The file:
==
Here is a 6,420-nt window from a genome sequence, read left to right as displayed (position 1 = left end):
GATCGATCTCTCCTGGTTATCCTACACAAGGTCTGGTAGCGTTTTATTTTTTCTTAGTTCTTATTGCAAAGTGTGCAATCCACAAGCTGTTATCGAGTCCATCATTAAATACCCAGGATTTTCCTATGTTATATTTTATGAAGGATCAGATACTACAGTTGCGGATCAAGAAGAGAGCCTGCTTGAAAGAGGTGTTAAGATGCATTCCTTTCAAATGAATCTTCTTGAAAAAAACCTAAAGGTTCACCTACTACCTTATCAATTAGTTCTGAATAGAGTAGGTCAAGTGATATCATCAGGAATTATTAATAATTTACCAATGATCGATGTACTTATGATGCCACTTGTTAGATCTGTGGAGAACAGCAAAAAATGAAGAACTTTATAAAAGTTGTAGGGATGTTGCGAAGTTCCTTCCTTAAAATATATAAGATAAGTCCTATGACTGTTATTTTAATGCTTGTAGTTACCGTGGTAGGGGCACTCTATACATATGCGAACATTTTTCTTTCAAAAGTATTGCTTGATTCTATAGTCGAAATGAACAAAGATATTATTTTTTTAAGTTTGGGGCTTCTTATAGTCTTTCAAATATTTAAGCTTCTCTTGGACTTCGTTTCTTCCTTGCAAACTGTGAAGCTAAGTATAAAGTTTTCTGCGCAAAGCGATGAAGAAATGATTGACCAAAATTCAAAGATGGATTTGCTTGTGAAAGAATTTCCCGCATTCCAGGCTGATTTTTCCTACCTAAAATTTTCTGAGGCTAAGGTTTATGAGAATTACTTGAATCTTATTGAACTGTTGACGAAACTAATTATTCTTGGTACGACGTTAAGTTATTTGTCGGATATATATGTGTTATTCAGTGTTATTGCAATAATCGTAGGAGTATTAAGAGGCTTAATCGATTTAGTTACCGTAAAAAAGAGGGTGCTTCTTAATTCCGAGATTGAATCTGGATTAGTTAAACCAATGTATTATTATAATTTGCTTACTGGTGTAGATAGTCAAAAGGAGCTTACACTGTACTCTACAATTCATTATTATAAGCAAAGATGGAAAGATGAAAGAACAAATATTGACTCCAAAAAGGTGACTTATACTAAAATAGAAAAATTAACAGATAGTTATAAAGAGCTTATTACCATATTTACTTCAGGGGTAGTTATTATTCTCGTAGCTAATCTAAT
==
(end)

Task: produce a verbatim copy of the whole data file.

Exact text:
Here is a 6,420-nt window from a genome sequence, read left to right as displayed (position 1 = left end):
GATCGATCTCTCCTGGTTATCCTACACAAGGTCTGGTAGCGTTTTATTTTTTCTTAGTTCTTATTGCAAAGTGTGCAATCCACAAGCTGTTATCGAGTCCATCATTAAATACCCAGGATTTTCCTATGTTATATTTTATGAAGGATCAGATACTACAGTTGCGGATCAAGAAGAGAGCCTGCTTGAAAGAGGTGTTAAGATGCATTCCTTTCAAATGAATCTTCTTGAAAAAAACCTAAAGGTTCACCTACTACCTTATCAATTAGTTCTGAATAGAGTAGGTCAAGTGATATCATCAGGAATTATTAATAATTTACCAATGATCGATGTACTTATGATGCCACTTGTTAGATCTGTGGAGAACAGCAAAAAATGAAGAACTTTATAAAAGTTGTAGGGATGTTGCGAAGTTCCTTCCTTAAAATATATAAGATAAGTCCTATGACTGTTATTTTAATGCTTGTAGTTACCGTGGTAGGGGCACTCTATACATATGCGAACATTTTTCTTTCAAAAGTATTGCTTGATTCTATAGTCGAAATGAACAAAGATATTATTTTTTTAAGTTTGGGGCTTCTTATAGTCTTTCAAATATTTAAGCTTCTCTTGGACTTCGTTTCTTCCTTGCAAACTGTGAAGCTAAGTATAAAGTTTTCTGCGCAAAGCGATGAAGAAATGATTGACCAAAATTCAAAGATGGATTTGCTTGTGAAAGAATTTCCCGCATTCCAGGCTGATTTTTCCTACCTAAAATTTTCTGAGGCTAAGGTTTATGAGAATTACTTGAATCTTATTGAACTGTTGACGAAACTAATTATTCTTGGTACGACGTTAAGTTATTTGTCGGATATATATGTGTTATTCAGTGTTATTGCAATAATCGTAGGAGTATTAAGAGGCTTAATCGATTTAGTTACCGTAAAAAAGAGGGTGCTTCTTAATTCCGAGATTGAATCTGGATTAGTTAAACCAATGTATTATTATAATTTGCTTACTGGTGTAGATAGTCAAAAGGAGCTTACACTGTACTCTACAATTCATTATTATAAGCAAAGATGGAAAGATGAAAGAACAAATATTGACTCCAAAAAGGTGACTTATACTAAAATAGAAAAATTAACAGATAGTTATAAAGAGCTTATTACCATATTTACTTCAGGGGTAGTTATTATTCTCGTAGCTAATCTAAT